Santiago-Ramos v. Centennial P.R. Wireless Corp, a case in which a finance director was asked:

  • how she manged to juggle work, child care and marriage
  • how her husband managed since she wasn't home to cook for him
  • how she could do her job after the birth of her second child

Gallina v. Mintz,  a case in which an attorney was ordered to decide whether she wanted to be "a successful mommy or a successful lawyer."

Chadwick v. Wellpoint, a case I wrote about a few weeks ago  in which a woman with four children was denied a promotion by her female supervisor who said:

It was nothing you did or didn't do. It was just that you're going to school, you have the kids and you just have a lot on your plate right now.

Knussman v. Maryland a case in which a state trooper,  who asked for leave to take care of his sick wife and newborn baby, was told that he could only qualify as the primary caregiver if his wife was "in a coma or dead."

While these snippets may seem sound like blatant examples of discrimination, I can assure you that these cases are extremely complex, difficult to litigate and hard to win. Because there is just not very much established law on this issue, the cases often turn on whether the particular judge views the case as one of gender discrimination or not.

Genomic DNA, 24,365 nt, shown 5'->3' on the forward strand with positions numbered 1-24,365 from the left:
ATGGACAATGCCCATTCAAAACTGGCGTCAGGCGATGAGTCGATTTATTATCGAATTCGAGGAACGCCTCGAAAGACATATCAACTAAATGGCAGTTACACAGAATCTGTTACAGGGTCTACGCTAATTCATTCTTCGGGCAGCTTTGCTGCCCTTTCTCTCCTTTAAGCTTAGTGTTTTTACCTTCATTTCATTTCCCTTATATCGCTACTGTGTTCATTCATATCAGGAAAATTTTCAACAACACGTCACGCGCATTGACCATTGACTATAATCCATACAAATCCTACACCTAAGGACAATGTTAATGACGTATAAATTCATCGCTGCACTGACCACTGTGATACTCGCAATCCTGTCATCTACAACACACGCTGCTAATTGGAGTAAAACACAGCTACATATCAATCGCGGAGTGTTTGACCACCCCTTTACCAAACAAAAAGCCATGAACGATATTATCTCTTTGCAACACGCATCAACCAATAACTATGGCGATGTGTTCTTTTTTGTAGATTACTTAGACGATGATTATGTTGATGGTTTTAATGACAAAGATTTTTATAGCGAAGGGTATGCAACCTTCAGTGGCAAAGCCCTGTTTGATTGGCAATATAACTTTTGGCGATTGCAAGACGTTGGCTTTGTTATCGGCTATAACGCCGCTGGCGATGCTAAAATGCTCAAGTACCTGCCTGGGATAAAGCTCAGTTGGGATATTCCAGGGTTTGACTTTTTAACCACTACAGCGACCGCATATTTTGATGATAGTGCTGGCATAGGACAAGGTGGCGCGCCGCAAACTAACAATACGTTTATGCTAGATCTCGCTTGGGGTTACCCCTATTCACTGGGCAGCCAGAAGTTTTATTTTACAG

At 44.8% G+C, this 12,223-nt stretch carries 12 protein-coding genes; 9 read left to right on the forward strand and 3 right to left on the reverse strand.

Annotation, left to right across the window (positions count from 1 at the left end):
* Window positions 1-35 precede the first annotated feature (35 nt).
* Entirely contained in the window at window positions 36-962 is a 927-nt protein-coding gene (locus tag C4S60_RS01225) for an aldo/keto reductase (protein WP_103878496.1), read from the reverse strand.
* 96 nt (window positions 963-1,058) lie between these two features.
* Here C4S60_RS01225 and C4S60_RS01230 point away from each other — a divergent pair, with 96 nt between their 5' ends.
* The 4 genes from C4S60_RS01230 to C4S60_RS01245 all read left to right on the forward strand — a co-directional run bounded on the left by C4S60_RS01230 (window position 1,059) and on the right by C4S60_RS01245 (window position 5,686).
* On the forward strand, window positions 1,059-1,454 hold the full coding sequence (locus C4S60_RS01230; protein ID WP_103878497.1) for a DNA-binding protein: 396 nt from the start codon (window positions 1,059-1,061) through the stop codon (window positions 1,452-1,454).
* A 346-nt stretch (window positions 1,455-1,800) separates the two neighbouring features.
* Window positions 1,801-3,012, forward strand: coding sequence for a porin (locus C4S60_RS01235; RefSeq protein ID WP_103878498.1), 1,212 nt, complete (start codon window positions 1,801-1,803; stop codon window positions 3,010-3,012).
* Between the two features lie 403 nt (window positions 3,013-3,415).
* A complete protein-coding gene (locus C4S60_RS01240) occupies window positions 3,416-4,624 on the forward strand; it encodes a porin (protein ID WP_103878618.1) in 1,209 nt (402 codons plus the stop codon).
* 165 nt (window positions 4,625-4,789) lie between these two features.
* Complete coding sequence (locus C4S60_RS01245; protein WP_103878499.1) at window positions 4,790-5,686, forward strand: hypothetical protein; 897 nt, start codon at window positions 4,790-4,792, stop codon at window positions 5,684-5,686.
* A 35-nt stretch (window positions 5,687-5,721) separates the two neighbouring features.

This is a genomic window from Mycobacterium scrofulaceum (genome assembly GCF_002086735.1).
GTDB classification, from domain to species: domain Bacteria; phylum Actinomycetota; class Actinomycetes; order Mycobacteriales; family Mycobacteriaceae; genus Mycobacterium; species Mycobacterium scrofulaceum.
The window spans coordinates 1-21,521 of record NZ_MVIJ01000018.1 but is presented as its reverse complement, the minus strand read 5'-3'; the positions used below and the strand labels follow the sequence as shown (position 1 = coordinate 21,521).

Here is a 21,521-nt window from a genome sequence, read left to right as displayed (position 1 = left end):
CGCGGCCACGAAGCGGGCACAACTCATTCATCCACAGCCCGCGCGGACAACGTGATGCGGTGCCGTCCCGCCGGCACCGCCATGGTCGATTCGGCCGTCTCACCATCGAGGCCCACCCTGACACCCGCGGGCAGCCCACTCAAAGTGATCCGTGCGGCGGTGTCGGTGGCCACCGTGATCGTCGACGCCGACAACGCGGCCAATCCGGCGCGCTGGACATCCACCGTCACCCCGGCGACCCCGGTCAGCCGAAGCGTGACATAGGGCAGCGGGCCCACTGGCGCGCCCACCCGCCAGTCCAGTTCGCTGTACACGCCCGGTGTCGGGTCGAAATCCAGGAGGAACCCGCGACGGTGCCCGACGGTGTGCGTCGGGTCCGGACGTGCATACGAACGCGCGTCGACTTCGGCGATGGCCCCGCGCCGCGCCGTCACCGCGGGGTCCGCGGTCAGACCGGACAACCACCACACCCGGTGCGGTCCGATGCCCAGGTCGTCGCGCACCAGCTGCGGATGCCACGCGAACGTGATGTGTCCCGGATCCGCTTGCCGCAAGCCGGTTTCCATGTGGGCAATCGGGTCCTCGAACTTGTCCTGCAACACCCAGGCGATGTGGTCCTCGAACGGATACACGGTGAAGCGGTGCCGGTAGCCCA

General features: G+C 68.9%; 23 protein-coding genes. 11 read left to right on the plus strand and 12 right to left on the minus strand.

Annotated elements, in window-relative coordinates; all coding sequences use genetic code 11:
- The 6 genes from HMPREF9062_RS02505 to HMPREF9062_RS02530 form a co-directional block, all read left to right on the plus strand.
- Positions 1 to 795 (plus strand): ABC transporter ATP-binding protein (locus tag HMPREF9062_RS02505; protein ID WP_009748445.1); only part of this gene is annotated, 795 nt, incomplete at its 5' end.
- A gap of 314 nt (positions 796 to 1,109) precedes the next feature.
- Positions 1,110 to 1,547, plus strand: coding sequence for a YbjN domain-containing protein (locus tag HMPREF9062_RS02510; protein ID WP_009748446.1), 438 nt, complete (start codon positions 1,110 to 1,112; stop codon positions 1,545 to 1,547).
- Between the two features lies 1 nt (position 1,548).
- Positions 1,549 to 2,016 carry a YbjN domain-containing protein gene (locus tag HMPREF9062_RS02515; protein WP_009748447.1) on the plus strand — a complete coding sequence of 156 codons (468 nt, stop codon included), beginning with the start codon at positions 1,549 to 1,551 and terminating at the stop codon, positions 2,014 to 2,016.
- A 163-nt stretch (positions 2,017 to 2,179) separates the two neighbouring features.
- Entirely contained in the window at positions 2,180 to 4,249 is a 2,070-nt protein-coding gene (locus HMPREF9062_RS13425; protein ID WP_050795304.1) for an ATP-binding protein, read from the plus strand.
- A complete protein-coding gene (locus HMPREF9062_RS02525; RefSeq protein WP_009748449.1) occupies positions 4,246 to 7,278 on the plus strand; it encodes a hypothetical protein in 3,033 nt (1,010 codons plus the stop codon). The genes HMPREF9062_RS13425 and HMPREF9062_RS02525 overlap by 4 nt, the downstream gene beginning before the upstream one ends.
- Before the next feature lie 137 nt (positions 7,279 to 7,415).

It gets particularly complicated when the person who made the discriminatory decision was also a woman as happened in the Chadwick case. It was indeed a woman who denied the promotion to Laurie Chadwick because "she had too much on her plate" --  not a man.

What makes it even more complicated is that there is no specific federal law which prohibits FRD or "caregivers' discrimination." 

One article in the Vermont Bar Journal points out that there are seventeen documented theories under which these cases have been brought  including Title VII of the Civil Rights Act of 1964, the Americans with Disabilities Act, the Family and Medical Leave Act, and other state and federal laws.

That's why the education to employers about gender bias and gender stereotyping is so important, and why this report is so significant.

Some of my fellow bloggers have written good summaries about the new  guidance manual put out by the EEOC including the Delaware Employment Law Blog, the Ohio Employer's Law Blog and the Connecticut Employment Law Blog and I am glad they did.

I was surprised that some think there was nothing groundbreaking about the report.  I guess I have a different take on it.

As a working mother for many years in an all male environment, and as a practitioner with a thirty year perspective of representing women in the workplace,  I think it's monumental that the government is bringing clarity to the issue of caregiver discrimination.

People who have to deal with this kind of bias, or with with the conflict of taking care of their loved ones and being treated unfairly in the workplace because of it,  need all the help that they can get. No doubt, the support of  the federal government is a huge help.

It's also a big help to employers to have the best practices guide on caregivers' discrimination available as a resource.  I hope they read it carefully.

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Employee Rights Post - May 7, 2009 3:10 AM
I love the decision of Gerving v. Opbiz, LLC which was decided by the Ninth Circuit a few days ago. Thanks to mmmglawblog for pointing it out. It’s a great example of “caregiver discrimination” about which the EEOC issued a...